If you’re developing for Windows Phone 7, you’ll want to check out Patterns and Practices’ Windows Phone 7 Developer Guide, which covers recommended ways to build WP7 apps with Silverlight and how to take advantage of of web- and cloud-based services. It’s the perfect follow-up to any of the “Intro to Windows Phone 7” books – Charles Petzold’s WP7 book is a good start, and it’s free, too – once you’ve got a handle on the basics, you’ll want to read it. It builds on a scenario in which Tailspin, a fictitious company building a WP7 client for an existing cloud-based application and covers building a mobile client, using services on the phone, connecting with services and interacting with Windows Marketplace.

Windows Phone 7 Developer Guide is available in a couple of forms:

This article also appears in Canadian Developer Connection.


“Developing for the Third Screen: Windows Phone 7” at Tomorrow’s Metro Toronto .NET Users Group Meeting

A Windows Phone 7 device, as seen held in Joey's hand, with High Park in the backgroundIf you’re around downtown Toronto tomorrow and want to get the latest on Windows Phone 7 development, come on down to the Metro Toronto .NET Users Group meeting tomorrow night and see Mark Arteaga’s presentation, Developing for the “Third Screen”: Windows Phone 7.

Here’s the abstract for tomorrow’s session:

Metro Toronto .NET Users Group logoFor the longest time Microsoft has been talking about their “Three Screens and the Cloud” strategy but did not really have a compelling mobile story. With the arrival of Windows Phone 7, the third screen has arrived and with that the new Windows Phone developer story has arrived. During this session you will get a high level overview of the platform plus go into some of the new APIs available for Windows Phone 7. We will cover the new application model, Windows Phone 7 specific services, sensors, multimedia plus more! Come and learn how to build for the third screen, build for Windows Phone 7.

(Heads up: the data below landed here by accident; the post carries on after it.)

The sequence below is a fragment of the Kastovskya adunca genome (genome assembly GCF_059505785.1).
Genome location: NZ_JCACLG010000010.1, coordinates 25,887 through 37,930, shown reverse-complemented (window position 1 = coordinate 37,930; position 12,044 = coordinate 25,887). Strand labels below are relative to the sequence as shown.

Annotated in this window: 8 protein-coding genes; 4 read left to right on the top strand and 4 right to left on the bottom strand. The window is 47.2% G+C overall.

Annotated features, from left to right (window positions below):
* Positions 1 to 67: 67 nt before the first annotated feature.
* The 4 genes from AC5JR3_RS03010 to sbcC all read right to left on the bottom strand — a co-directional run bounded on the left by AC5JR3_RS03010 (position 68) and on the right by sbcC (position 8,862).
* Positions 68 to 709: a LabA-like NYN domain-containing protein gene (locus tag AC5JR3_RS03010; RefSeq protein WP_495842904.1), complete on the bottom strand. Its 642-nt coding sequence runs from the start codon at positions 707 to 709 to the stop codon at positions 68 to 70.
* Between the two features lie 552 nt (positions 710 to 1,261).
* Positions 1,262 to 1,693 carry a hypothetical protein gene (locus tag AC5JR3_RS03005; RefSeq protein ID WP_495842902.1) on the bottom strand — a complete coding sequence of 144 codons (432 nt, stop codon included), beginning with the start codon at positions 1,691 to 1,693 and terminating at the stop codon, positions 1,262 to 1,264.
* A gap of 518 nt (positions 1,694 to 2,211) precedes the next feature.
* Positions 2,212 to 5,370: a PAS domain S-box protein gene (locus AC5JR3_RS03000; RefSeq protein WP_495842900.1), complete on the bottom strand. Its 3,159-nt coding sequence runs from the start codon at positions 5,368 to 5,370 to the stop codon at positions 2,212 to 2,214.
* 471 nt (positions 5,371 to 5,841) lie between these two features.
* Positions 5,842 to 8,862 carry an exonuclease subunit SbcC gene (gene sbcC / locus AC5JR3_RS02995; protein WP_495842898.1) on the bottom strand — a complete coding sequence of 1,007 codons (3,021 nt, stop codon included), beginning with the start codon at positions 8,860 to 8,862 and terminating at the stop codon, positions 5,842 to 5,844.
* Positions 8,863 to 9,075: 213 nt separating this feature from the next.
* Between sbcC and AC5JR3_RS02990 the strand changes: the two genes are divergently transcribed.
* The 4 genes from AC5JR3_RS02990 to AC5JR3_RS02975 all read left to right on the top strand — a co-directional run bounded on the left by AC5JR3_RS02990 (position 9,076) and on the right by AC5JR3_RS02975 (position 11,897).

I keep up with mobile development by continually working with iOS, Android and Windows Phone programming, and I find that WP7 development still provides the best developer experience as well as a user interface that’s clean, beautiful, usable and no mere “me too” copy but its own thing. If you develop mobile apps, you should be developing for Windows Phone 7, and tomorrow’s presentation is a great way to get started!

Here are tomorrow’s meeting’s details:

This article also appears in Canadian Developer Connection.


Lifehacker’s List of the Best Windows Phone 7 Apps

lifehacker wp7 apps

In case you missed it over the holidays, here’s a pointer to Lifehacker’s list of the best Windows Phone 7 apps, which fall into a number of categories: productivity, internet/communication, location-aware/social networking, utilities, music/media and food/shopping/entertainment. There doesn’t seem to be a games category, but that’s okay – it gives me an excuse to review (and therefore, play) some!

This article also appears in Canadian Developer Connection.


Windows Phone 7’s Upcoming Updates